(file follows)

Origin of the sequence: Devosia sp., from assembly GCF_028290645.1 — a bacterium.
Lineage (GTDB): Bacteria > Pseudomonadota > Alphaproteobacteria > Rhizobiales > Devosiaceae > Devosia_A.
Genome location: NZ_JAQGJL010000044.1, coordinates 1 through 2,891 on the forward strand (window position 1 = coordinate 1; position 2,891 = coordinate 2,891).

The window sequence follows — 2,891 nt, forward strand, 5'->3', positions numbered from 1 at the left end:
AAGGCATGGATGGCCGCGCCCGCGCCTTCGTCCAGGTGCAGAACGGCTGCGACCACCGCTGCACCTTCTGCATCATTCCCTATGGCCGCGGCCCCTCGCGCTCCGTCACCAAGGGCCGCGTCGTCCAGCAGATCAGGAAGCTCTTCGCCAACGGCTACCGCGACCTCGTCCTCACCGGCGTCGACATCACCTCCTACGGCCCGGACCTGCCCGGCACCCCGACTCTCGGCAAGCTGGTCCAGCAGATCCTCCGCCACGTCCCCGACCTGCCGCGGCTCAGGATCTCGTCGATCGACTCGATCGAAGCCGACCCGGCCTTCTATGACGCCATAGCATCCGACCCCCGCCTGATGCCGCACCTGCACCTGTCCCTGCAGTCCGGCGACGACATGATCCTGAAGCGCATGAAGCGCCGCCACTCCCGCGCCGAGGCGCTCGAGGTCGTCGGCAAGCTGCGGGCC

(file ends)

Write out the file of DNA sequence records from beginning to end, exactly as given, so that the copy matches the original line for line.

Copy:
Origin of the sequence: Devosia sp., from assembly GCF_028290645.1 — a bacterium.
Lineage (GTDB): Bacteria > Pseudomonadota > Alphaproteobacteria > Rhizobiales > Devosiaceae > Devosia_A.
Genome location: NZ_JAQGJL010000044.1, coordinates 1 through 2,891 on the forward strand (window position 1 = coordinate 1; position 2,891 = coordinate 2,891).

The window sequence follows — 2,891 nt, forward strand, 5'->3', positions numbered from 1 at the left end:
AAGGCATGGATGGCCGCGCCCGCGCCTTCGTCCAGGTGCAGAACGGCTGCGACCACCGCTGCACCTTCTGCATCATTCCCTATGGCCGCGGCCCCTCGCGCTCCGTCACCAAGGGCCGCGTCGTCCAGCAGATCAGGAAGCTCTTCGCCAACGGCTACCGCGACCTCGTCCTCACCGGCGTCGACATCACCTCCTACGGCCCGGACCTGCCCGGCACCCCGACTCTCGGCAAGCTGGTCCAGCAGATCCTCCGCCACGTCCCCGACCTGCCGCGGCTCAGGATCTCGTCGATCGACTCGATCGAAGCCGACCCGGCCTTCTATGACGCCATAGCATCCGACCCCCGCCTGATGCCGCACCTGCACCTGTCCCTGCAGTCCGGCGACGACATGATCCTGAAGCGCATGAAGCGCCGCCACTCCCGCGCCGAGGCGCTCGAGGTCGTCGGCAAGCTGCGGGCC